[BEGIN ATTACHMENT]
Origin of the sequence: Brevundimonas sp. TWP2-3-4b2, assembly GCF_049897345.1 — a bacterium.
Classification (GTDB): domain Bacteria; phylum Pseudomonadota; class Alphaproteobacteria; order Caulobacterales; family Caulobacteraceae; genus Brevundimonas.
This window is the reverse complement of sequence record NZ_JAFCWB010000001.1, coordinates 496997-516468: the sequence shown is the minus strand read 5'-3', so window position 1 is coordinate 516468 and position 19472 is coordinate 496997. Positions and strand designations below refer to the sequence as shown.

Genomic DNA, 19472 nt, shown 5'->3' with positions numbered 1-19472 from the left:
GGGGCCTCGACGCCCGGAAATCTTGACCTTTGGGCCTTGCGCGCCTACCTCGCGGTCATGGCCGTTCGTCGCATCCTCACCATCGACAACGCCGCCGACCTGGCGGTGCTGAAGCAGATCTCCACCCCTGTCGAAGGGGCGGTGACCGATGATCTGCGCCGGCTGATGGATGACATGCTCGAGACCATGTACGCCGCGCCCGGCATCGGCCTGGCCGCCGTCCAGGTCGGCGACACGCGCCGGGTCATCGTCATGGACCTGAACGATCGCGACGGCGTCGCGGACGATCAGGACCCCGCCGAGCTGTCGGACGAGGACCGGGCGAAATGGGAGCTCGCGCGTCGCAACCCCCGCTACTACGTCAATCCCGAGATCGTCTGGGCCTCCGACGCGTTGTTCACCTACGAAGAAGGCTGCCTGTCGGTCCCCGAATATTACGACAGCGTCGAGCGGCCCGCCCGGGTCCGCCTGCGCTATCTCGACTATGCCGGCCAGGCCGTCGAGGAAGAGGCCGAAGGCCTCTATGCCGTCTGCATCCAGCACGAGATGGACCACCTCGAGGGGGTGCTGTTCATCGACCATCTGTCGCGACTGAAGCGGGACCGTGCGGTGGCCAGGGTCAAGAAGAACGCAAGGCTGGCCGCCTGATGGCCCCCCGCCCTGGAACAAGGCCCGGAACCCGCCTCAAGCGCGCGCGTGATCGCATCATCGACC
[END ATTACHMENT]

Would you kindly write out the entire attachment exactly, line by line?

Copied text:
Origin of the sequence: Brevundimonas sp. TWP2-3-4b2, assembly GCF_049897345.1 — a bacterium.
Classification (GTDB): domain Bacteria; phylum Pseudomonadota; class Alphaproteobacteria; order Caulobacterales; family Caulobacteraceae; genus Brevundimonas.
This window is the reverse complement of sequence record NZ_JAFCWB010000001.1, coordinates 496997-516468: the sequence shown is the minus strand read 5'-3', so window position 1 is coordinate 516468 and position 19472 is coordinate 496997. Positions and strand designations below refer to the sequence as shown.

Genomic DNA, 19472 nt, shown 5'->3' with positions numbered 1-19472 from the left:
GGGGCCTCGACGCCCGGAAATCTTGACCTTTGGGCCTTGCGCGCCTACCTCGCGGTCATGGCCGTTCGTCGCATCCTCACCATCGACAACGCCGCCGACCTGGCGGTGCTGAAGCAGATCTCCACCCCTGTCGAAGGGGCGGTGACCGATGATCTGCGCCGGCTGATGGATGACATGCTCGAGACCATGTACGCCGCGCCCGGCATCGGCCTGGCCGCCGTCCAGGTCGGCGACACGCGCCGGGTCATCGTCATGGACCTGAACGATCGCGACGGCGTCGCGGACGATCAGGACCCCGCCGAGCTGTCGGACGAGGACCGGGCGAAATGGGAGCTCGCGCGTCGCAACCCCCGCTACTACGTCAATCCCGAGATCGTCTGGGCCTCCGACGCGTTGTTCACCTACGAAGAAGGCTGCCTGTCGGTCCCCGAATATTACGACAGCGTCGAGCGGCCCGCCCGGGTCCGCCTGCGCTATCTCGACTATGCCGGCCAGGCCGTCGAGGAAGAGGCCGAAGGCCTCTATGCCGTCTGCATCCAGCACGAGATGGACCACCTCGAGGGGGTGCTGTTCATCGACCATCTGTCGCGACTGAAGCGGGACCGTGCGGTGGCCAGGGTCAAGAAGAACGCAAGGCTGGCCGCCTGATGGCCCCCCGCCCTGGAACAAGGCCCGGAACCCGCCTCAAGCGCGCGCGTGATCGCATCATCGACC